The Picatrix is perhaps most notorious for the obscenity of its magic recipes. These gruesome and potentially deadly concoctions are designed to induce altered states of consciousness and out-of-body experiences. Not for the faint of the heart, their ingredients include blood, bodily excretions, and brain matter mixed with copious amounts of hashish, opium, and psychoactive plants
For example, the spell for “Generating Enmity and Discord” reads:
“Take four ounces of the blood of a black dog, two ounces each of pig blood and brains, and one ounce of donkey brains. Mix all this together until well blended. When you give this medicine to someone in food or drink, he will hate you.”
The Black Pullet
The Black Pullet (La poule noire) is a grimoire that proposes to teach the “science of magical talismans and rings”, including the art of necromancy and Kabbalah. It is believed to have been written in the 18th century by an anonymous French officer who served in Napoleon’s army. The text takes the form of a narrative centering on the French officer during the Egyptian expedition led by Napoleon (referred to here as the “genius”) when his unit is suddenly attacked by Arab soldiers (Bedouins). The French officer manages to escape the attack but is the only survivor. An old Turkish man appears suddenly from the pyramids and takes the French officer into a secret apartment within one of the pyramids. He nurses him back to health whilst sharing with him the magical teachings from ancient manuscripts that escaped the “burning of Ptolemy’s library”.
The Black Pullet focuses on the study of magical talismans, special objects engraved with mystical words that protect and empower the wearer. The Pullet includes detailed instructions for how to construct talismans out of bronzed steel, silk, and special ink. Among these invocations is a spell to call upon a djinn, a creature made of smoke and fire who will bring you, true love. If your ambitions are slightly more cynical, then the Pullet also provides talismans that will force “discreet men” to tell you their secrets, allow you to see behind closed doors, and destroy anyone who is plotting against you.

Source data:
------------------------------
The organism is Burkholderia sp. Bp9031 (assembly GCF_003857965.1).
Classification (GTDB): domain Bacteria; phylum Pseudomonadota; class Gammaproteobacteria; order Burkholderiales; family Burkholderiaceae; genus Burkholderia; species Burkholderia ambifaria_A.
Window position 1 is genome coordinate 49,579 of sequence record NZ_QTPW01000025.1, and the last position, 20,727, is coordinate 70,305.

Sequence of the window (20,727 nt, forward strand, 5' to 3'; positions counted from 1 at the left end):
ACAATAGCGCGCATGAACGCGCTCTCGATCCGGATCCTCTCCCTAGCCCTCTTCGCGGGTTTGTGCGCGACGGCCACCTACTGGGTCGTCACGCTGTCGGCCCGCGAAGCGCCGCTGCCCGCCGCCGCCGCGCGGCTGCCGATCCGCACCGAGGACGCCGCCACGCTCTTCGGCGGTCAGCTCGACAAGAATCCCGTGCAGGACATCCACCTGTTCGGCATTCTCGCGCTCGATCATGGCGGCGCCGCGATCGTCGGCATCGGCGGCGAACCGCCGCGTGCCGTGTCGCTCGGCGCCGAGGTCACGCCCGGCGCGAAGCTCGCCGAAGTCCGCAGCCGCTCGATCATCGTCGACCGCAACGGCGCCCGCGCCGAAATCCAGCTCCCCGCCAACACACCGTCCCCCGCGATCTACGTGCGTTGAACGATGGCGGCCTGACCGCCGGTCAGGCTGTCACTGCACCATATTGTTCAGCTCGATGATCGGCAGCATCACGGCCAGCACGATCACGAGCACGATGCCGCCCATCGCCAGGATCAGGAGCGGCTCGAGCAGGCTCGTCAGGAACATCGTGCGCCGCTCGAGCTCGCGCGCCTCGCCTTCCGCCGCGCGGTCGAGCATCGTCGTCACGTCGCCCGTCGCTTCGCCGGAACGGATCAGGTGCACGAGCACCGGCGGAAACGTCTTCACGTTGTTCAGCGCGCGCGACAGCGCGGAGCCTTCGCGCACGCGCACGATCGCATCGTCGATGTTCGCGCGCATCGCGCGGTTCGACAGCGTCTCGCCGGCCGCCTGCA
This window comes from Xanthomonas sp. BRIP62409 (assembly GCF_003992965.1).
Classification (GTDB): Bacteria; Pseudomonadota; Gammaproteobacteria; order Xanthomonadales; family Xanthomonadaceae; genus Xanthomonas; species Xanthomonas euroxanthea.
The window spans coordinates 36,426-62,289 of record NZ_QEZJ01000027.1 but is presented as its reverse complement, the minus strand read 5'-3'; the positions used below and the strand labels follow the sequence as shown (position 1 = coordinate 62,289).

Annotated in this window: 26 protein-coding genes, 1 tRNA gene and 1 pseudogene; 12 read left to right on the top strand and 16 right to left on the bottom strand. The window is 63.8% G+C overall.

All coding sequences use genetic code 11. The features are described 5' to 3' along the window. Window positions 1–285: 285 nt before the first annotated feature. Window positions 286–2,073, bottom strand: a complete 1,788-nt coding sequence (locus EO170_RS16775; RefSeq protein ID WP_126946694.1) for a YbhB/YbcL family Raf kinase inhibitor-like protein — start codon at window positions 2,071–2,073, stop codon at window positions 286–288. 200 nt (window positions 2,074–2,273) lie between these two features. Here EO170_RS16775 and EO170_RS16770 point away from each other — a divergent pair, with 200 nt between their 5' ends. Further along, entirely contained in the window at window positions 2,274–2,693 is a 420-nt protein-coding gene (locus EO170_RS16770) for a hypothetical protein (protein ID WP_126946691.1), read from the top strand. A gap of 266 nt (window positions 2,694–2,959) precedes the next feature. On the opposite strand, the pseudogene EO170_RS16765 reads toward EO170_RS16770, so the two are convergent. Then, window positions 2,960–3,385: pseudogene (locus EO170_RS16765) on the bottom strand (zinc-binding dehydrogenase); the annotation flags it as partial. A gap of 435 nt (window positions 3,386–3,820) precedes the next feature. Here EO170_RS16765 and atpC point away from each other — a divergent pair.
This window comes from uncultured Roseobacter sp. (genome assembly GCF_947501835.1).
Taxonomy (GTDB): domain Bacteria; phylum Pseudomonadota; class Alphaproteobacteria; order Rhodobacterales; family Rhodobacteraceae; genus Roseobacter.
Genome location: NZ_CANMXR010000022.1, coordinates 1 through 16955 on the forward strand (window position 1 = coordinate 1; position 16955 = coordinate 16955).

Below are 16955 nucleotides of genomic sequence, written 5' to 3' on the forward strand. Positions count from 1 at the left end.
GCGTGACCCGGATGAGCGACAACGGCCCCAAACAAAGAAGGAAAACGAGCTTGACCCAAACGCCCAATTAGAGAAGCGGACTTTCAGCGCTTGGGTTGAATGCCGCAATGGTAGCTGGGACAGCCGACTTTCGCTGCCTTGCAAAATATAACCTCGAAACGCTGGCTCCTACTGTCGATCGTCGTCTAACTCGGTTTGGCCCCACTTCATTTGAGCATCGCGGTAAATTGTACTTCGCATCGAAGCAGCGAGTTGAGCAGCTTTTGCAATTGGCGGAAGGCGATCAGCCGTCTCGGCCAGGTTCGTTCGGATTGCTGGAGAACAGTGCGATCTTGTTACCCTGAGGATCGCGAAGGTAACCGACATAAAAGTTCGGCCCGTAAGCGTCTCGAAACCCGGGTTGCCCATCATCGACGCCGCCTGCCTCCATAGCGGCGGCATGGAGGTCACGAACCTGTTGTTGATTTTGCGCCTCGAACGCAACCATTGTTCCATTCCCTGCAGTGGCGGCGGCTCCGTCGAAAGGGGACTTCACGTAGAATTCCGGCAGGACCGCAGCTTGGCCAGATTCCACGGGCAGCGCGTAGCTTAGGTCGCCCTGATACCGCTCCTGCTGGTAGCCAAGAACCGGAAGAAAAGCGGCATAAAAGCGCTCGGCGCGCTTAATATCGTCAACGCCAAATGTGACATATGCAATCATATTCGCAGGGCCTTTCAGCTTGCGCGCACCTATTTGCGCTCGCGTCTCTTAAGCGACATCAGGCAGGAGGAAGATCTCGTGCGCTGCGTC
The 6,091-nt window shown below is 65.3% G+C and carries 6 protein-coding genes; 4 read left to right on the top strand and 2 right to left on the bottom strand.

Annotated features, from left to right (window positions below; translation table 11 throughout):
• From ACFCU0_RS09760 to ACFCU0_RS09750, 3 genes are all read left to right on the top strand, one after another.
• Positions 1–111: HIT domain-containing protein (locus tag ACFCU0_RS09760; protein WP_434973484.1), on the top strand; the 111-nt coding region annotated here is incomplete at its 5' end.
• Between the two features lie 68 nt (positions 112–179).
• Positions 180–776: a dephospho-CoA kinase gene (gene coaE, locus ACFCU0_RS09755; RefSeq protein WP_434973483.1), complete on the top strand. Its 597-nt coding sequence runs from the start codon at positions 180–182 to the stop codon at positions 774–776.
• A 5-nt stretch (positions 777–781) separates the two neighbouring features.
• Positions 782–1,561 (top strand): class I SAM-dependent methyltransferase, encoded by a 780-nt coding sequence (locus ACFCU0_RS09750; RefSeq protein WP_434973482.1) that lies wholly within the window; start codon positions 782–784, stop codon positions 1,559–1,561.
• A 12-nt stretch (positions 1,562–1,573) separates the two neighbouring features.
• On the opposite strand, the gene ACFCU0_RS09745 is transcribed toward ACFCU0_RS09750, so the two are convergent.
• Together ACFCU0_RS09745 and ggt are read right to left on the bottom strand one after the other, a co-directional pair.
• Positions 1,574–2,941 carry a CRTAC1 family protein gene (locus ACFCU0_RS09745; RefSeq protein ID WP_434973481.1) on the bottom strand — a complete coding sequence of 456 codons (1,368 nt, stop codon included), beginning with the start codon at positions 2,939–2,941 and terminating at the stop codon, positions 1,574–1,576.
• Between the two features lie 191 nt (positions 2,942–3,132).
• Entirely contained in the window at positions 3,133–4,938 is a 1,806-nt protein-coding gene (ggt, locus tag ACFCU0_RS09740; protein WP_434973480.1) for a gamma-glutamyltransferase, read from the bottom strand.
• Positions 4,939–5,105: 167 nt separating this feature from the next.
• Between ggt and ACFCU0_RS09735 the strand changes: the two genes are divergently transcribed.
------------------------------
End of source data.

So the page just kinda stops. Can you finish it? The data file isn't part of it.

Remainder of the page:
The apex of the book’s mystical teachings is acquiring the Black Pullet itself. Perhaps the most interesting magical property claimed in the book is the power to produce the Black Pullet, otherwise known as the Hen that lays Golden Eggs. The grimoire claims that the person who understands and attains the power to instruct the Black Pullet will gain unlimited wealth. The notion of such a lucrative possession has been reflected throughout history in fables, fairy tales, and folklore.
The Book Of Abramelin The Mage
Written in the 15th century, the Book of Abramelin the Mage is one of the most prominent, mystical esoteric grimoire, of Kabbalistic knowledge of all time. It is the work of Abraham von Worms, a Jewish traveler who purportedly encountered the enigmatic magician Abramelin during a voyage to Egypt. Abraham was believed to have lived between the 14th and 15th centuries. The Book of Abramelin the Mage involves the passing of Abraham’s magical and Kabbalistic knowledge to his son, Lamech, and relates the story of how he first acquired such knowledge. Abraham begins his narration with the death of his father, who gave him ‘signs and instructions concerning the way in which it is necessary to acquire the Holy Qabalah’ shortly before his death. Desiring to acquire this wisdom, Abraham said he traveled to Mayence (Mainz) to study under a Rabbi, called Moses. Abraham studied under Moses for four years before traveling for the next six years of his life, eventually reaching Egypt. It was in Egypt that Abraham met Abramelin the Mage, an Egyptian mage who was living in the desert outside an Egyptian town called Arachi or Araki. Abramelin is said to have then taught Abraham his Kabbalistic magic and gave him two manuscripts to copy from.